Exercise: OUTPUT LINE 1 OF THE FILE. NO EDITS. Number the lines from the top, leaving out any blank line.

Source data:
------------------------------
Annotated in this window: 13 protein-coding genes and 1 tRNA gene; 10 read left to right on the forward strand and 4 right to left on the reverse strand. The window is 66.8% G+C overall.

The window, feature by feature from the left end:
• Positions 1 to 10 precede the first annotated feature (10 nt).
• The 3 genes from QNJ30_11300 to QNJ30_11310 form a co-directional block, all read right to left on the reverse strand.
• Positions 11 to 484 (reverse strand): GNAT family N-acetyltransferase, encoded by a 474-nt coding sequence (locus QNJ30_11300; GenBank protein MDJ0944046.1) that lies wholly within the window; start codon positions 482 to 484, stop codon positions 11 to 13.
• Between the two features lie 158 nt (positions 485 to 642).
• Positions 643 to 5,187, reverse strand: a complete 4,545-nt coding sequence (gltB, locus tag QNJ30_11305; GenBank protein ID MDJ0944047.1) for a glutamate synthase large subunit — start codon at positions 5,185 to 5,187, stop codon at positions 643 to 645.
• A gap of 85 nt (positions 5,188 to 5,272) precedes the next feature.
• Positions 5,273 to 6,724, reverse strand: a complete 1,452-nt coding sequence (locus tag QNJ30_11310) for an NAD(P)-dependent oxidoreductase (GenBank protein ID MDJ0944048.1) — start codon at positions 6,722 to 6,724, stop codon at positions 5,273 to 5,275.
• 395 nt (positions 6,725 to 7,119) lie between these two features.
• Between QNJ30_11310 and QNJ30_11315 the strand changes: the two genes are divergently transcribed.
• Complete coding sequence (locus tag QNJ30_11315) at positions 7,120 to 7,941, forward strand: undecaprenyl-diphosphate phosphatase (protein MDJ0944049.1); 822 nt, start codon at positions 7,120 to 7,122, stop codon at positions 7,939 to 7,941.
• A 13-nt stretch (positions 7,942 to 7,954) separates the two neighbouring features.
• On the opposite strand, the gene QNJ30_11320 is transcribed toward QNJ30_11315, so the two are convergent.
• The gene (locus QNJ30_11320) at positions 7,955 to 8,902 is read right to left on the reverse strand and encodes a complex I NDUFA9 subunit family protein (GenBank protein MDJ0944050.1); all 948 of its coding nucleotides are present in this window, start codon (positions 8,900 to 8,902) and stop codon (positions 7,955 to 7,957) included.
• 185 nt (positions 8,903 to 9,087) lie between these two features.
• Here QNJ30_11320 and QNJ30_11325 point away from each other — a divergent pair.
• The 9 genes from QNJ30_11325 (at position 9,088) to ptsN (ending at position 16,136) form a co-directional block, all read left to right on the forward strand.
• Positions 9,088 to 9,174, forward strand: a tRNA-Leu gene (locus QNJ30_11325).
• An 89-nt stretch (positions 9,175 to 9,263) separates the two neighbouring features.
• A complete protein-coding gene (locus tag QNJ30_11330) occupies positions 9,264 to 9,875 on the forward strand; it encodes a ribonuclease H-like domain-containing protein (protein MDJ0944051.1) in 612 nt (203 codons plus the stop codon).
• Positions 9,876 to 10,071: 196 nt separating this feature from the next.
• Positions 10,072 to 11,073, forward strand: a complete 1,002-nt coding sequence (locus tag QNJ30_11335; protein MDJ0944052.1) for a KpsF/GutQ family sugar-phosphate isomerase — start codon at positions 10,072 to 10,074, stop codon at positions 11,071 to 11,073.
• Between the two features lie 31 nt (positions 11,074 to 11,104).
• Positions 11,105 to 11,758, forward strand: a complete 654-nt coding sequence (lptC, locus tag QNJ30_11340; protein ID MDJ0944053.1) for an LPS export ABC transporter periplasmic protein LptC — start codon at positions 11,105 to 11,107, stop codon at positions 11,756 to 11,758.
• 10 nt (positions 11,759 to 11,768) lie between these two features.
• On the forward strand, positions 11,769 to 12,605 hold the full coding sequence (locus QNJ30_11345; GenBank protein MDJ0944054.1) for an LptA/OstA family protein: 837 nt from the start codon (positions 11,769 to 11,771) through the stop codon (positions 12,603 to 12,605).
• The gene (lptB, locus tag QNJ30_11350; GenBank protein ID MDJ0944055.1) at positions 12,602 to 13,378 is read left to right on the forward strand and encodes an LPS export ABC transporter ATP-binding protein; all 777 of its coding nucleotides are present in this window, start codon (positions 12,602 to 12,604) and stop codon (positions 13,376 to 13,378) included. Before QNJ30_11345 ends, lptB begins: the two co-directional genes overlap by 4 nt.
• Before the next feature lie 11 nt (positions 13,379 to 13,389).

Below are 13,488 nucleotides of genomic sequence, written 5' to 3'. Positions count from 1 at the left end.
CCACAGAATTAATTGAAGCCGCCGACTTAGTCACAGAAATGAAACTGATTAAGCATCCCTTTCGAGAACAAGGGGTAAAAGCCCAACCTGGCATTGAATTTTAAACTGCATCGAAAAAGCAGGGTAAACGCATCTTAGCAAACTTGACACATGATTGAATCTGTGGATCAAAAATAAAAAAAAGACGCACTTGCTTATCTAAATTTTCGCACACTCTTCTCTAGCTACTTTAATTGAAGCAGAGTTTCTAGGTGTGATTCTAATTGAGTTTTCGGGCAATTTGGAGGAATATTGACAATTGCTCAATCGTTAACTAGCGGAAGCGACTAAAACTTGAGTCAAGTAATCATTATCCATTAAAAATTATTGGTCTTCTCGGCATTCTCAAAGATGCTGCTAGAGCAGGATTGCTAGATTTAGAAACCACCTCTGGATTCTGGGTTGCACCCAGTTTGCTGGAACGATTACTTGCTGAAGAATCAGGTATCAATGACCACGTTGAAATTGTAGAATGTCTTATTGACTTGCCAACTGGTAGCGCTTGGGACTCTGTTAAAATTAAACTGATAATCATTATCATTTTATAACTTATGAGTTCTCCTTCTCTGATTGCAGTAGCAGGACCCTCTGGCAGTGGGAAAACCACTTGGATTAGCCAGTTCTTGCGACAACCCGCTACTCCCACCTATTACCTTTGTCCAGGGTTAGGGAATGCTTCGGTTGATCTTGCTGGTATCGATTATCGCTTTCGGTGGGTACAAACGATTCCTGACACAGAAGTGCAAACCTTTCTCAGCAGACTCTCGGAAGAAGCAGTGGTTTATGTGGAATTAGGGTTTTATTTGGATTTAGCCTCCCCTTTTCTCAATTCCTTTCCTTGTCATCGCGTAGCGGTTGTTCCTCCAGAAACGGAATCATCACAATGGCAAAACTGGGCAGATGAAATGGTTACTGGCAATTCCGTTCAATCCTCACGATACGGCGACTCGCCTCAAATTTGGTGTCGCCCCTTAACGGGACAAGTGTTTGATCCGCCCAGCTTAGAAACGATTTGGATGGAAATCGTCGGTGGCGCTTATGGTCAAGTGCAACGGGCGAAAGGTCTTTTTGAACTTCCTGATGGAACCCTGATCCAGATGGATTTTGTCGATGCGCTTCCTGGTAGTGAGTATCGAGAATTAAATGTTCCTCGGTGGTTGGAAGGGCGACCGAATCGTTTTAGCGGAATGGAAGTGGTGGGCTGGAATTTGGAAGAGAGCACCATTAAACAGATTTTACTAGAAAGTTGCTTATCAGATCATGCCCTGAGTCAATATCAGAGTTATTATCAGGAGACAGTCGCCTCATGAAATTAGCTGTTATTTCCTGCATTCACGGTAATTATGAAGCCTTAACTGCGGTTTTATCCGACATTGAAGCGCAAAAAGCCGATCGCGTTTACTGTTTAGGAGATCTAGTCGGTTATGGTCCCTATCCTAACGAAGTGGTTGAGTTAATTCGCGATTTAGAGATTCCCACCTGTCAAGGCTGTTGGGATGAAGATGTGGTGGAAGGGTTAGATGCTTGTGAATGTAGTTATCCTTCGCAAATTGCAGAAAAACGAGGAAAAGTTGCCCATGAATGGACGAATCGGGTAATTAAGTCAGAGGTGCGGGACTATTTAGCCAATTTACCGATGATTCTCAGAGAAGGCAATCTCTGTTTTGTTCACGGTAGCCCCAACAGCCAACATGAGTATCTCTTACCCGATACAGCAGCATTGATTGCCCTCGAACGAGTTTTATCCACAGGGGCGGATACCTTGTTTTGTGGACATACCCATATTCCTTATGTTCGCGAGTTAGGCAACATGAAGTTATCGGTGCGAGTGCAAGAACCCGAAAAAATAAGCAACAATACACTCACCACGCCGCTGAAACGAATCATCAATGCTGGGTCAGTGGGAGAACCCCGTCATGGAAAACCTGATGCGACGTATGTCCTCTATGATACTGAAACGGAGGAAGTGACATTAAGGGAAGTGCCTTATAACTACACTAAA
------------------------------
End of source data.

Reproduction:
Annotated in this window: 13 protein-coding genes and 1 tRNA gene; 10 read left to right on the forward strand and 4 right to left on the reverse strand. The window is 66.8% G+C overall.